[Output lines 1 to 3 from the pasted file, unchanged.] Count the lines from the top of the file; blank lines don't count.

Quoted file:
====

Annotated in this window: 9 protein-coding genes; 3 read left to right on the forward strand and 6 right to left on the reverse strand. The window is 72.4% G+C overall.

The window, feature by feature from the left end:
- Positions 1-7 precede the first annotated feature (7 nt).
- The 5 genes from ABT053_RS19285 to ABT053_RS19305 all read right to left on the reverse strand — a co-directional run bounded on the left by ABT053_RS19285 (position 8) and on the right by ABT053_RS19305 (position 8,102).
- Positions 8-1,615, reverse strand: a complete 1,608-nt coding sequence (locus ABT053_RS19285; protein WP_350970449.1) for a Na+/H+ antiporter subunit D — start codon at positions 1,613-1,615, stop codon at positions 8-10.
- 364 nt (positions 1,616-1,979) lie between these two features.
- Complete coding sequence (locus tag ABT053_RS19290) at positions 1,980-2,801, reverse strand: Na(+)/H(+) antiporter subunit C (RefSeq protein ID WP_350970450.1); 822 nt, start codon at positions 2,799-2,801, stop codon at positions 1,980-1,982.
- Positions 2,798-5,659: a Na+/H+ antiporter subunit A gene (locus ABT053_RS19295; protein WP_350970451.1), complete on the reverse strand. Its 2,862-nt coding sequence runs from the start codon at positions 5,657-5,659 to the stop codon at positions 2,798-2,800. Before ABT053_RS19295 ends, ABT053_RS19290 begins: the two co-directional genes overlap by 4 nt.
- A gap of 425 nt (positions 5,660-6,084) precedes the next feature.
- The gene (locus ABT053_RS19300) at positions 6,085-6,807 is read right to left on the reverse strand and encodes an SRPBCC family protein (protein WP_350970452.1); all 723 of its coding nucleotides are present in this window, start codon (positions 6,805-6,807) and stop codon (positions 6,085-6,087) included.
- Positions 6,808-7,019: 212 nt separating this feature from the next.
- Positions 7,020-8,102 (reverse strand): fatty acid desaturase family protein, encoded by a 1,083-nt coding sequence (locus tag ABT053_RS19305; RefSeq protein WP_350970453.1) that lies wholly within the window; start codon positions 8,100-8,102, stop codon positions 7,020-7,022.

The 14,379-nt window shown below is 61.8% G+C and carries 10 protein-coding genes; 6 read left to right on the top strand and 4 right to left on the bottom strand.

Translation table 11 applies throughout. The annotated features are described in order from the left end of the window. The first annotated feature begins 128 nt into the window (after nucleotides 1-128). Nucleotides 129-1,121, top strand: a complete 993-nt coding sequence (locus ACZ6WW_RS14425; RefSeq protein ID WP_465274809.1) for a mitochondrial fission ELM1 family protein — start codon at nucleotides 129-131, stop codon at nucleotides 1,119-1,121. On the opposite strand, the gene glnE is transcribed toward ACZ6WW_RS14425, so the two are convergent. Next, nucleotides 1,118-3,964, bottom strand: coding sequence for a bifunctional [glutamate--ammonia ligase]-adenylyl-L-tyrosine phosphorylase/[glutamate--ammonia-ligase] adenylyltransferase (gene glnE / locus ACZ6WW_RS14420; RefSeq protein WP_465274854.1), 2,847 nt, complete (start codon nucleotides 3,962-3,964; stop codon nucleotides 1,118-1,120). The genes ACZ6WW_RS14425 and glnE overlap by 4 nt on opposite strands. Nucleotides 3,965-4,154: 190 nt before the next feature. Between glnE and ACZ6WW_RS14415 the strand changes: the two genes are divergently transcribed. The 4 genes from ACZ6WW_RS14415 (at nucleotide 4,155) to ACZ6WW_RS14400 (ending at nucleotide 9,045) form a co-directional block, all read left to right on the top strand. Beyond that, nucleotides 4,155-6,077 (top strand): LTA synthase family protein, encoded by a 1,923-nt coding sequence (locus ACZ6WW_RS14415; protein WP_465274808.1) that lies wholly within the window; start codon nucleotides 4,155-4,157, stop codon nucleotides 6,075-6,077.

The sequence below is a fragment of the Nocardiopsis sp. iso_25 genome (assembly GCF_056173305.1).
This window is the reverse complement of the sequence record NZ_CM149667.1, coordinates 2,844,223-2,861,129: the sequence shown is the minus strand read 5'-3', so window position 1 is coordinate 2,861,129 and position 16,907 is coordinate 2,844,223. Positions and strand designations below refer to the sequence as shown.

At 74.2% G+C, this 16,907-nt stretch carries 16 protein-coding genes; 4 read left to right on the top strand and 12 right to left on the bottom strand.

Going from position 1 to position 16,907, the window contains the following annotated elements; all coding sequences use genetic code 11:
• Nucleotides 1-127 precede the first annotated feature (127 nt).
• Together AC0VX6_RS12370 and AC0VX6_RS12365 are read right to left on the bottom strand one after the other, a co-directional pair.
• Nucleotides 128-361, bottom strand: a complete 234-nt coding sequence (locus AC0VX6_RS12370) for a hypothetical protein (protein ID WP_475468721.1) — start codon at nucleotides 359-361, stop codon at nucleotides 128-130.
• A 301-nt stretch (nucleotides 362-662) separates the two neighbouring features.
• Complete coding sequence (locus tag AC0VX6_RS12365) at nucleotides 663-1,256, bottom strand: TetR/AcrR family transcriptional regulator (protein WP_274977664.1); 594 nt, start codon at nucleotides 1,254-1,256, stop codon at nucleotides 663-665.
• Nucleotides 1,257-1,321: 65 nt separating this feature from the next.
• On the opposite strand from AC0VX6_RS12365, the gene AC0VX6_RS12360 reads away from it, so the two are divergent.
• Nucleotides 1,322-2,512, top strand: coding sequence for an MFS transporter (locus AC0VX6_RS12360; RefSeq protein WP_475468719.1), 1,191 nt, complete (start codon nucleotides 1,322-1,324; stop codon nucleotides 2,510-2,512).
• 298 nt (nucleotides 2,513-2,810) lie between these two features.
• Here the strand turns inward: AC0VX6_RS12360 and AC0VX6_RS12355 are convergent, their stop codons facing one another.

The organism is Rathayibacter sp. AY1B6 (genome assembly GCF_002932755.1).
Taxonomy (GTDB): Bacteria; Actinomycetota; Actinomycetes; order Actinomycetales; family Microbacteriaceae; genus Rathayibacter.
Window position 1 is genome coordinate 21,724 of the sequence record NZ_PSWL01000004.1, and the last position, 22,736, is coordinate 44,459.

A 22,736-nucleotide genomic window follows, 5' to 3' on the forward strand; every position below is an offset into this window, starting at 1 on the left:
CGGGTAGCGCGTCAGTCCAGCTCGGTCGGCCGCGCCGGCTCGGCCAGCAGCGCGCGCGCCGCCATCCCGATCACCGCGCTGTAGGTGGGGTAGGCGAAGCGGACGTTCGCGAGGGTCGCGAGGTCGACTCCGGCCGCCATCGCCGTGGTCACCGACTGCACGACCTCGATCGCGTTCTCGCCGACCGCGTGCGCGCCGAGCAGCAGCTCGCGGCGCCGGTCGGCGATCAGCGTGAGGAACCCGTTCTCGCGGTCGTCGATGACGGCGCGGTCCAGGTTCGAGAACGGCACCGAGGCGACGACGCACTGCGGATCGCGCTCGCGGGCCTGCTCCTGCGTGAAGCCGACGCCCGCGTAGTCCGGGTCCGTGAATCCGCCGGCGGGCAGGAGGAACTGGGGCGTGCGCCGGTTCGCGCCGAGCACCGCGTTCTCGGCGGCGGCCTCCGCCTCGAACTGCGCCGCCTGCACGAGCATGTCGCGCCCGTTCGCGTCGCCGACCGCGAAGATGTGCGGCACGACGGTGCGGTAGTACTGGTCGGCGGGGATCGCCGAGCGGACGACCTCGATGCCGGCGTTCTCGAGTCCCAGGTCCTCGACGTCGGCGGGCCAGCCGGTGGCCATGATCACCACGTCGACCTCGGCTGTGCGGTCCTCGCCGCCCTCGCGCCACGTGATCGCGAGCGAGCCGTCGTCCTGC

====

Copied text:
Annotated in this window: 9 protein-coding genes; 3 read left to right on the forward strand and 6 right to left on the reverse strand. The window is 72.4% G+C overall.

The window, feature by feature from the left end:
- Positions 1-7 precede the first annotated feature (7 nt).